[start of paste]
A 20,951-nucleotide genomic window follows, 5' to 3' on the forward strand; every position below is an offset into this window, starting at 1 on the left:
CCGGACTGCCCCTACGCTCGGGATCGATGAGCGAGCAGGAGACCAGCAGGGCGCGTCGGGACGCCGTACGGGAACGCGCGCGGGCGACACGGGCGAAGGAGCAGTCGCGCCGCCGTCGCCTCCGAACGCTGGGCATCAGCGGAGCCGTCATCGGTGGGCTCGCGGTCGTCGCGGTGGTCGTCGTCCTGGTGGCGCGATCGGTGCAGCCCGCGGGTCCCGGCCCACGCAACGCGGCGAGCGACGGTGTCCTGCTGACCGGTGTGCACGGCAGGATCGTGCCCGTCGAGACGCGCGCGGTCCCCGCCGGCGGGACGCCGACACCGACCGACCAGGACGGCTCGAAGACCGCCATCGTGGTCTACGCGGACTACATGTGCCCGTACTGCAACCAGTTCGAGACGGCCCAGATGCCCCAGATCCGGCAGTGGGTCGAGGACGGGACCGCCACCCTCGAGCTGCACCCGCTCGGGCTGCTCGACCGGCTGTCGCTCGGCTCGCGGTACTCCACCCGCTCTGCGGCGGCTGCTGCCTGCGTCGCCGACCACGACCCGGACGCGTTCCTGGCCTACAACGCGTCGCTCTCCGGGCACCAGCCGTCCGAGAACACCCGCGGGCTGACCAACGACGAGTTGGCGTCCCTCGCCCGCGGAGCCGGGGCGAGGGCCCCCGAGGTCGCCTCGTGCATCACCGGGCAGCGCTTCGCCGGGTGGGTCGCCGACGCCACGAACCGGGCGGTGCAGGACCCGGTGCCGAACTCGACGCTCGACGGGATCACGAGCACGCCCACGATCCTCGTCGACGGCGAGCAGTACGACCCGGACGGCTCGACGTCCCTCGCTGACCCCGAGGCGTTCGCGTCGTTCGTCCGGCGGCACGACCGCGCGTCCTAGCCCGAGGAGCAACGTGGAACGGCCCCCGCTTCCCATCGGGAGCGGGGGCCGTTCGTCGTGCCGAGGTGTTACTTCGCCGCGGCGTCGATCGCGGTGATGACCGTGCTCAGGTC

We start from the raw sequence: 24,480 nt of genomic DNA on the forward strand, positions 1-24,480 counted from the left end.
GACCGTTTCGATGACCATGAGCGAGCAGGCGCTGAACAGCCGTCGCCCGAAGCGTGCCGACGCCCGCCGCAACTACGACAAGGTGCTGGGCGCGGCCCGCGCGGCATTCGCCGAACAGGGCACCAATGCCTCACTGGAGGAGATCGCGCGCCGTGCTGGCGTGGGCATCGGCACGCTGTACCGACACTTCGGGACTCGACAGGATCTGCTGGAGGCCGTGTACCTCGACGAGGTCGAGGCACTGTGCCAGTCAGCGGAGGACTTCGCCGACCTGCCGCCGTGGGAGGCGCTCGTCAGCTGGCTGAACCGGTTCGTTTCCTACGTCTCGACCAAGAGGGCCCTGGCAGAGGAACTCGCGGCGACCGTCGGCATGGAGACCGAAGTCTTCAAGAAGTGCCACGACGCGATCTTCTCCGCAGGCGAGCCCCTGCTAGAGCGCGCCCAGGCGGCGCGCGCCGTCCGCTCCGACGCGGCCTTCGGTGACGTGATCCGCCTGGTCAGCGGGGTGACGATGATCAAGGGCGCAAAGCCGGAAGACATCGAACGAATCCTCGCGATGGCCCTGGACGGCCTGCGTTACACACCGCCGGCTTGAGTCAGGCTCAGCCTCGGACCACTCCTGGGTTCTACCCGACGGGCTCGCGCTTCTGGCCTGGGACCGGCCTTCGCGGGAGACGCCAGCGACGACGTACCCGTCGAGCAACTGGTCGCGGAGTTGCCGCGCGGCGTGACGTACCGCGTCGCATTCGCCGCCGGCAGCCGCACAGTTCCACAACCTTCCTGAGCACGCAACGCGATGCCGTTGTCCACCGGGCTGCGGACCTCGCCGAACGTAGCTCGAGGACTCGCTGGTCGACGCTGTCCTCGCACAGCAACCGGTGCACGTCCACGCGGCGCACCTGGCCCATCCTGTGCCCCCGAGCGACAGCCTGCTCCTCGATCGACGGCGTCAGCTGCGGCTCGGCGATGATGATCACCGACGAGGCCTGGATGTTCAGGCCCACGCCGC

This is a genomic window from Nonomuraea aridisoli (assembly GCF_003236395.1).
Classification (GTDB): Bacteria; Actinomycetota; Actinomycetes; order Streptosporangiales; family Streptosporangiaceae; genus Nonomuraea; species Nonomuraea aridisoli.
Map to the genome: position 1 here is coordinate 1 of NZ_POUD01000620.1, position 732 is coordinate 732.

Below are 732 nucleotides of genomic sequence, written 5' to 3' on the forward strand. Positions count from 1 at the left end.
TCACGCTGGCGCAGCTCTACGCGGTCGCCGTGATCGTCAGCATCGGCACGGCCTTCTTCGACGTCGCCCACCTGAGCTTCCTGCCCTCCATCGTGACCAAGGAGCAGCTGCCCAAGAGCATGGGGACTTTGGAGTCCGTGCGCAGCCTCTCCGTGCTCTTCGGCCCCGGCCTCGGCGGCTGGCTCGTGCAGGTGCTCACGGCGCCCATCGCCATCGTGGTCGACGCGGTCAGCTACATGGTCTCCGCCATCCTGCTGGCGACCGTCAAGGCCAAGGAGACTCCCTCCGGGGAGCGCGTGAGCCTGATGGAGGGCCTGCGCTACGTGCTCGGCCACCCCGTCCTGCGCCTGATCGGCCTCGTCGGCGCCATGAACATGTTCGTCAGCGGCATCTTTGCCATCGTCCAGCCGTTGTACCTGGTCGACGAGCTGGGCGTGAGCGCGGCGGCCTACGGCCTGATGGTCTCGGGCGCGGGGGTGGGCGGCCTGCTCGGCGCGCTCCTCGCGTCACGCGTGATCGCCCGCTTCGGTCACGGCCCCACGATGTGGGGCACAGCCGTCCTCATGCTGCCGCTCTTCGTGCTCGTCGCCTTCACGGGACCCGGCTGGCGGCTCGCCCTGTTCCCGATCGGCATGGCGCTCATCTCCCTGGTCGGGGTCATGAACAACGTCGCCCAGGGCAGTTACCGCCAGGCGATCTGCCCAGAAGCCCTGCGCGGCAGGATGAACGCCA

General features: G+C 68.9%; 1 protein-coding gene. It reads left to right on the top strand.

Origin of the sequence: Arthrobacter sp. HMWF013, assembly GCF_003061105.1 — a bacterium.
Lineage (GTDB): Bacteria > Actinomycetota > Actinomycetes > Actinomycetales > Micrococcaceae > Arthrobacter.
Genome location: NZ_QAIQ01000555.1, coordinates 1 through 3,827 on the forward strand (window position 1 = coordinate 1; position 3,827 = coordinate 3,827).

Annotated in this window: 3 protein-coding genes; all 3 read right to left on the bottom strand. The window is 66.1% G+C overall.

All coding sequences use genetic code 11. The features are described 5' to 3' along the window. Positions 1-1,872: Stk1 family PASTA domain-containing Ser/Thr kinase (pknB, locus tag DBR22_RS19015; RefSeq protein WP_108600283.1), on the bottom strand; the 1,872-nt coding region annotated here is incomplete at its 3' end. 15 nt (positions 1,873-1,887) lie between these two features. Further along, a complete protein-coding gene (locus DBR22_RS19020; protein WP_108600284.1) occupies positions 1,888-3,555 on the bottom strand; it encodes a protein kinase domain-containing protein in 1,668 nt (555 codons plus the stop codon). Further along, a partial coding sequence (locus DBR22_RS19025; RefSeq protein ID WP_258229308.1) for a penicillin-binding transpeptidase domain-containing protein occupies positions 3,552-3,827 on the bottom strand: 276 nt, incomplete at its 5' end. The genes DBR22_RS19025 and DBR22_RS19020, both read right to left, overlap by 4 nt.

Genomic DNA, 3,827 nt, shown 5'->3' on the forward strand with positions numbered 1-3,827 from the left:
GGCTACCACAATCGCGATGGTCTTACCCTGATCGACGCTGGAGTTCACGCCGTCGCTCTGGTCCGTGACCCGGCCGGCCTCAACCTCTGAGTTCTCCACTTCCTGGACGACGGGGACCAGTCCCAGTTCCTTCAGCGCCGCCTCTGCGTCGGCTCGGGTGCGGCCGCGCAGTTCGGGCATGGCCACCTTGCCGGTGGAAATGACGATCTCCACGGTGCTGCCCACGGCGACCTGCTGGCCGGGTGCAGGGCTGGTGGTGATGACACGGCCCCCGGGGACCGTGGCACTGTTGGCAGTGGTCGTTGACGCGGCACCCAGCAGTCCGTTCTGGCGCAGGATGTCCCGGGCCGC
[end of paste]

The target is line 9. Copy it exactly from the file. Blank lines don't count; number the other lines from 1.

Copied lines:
TCACGCTGGCGCAGCTCTACGCGGTCGCCGTGATCGTCAGCATCGGCACGGCCTTCTTCGACGTCGCCCACCTGAGCTTCCTGCCCTCCATCGTGACCAAGGAGCAGCTGCCCAAGAGCATGGGGACTTTGGAGTCCGTGCGCAGCCTCTCCGTGCTCTTCGGCCCCGGCCTCGGCGGCTGGCTCGTGCAGGTGCTCACGGCGCCCATCGCCATCGTGGTCGACGCGGTCAGCTACATGGTCTCCGCCATCCTGCTGGCGACCGTCAAGGCCAAGGAGACTCCCTCCGGGGAGCGCGTGAGCCTGATGGAGGGCCTGCGCTACGTGCTCGGCCACCCCGTCCTGCGCCTGATCGGCCTCGTCGGCGCCATGAACATGTTCGTCAGCGGCATCTTTGCCATCGTCCAGCCGTTGTACCTGGTCGACGAGCTGGGCGTGAGCGCGGCGGCCTACGGCCTGATGGTCTCGGGCGCGGGGGTGGGCGGCCTGCTCGGCGCGCTCCTCGCGTCACGCGTGATCGCCCGCTTCGGTCACGGCCCCACGATGTGGGGCACAGCCGTCCTCATGCTGCCGCTCTTCGTGCTCGTCGCCTTCACGGGACCCGGCTGGCGGCTCGCCCTGTTCCCGATCGGCATGGCGCTCATCTCCCTGGTCGGGGTCATGAACAACGTCGCCCAGGGCAGTTACCGCCAGGCGATCTGCCCAGAAGCCCTGCGCGGCAGGATGAACGCCA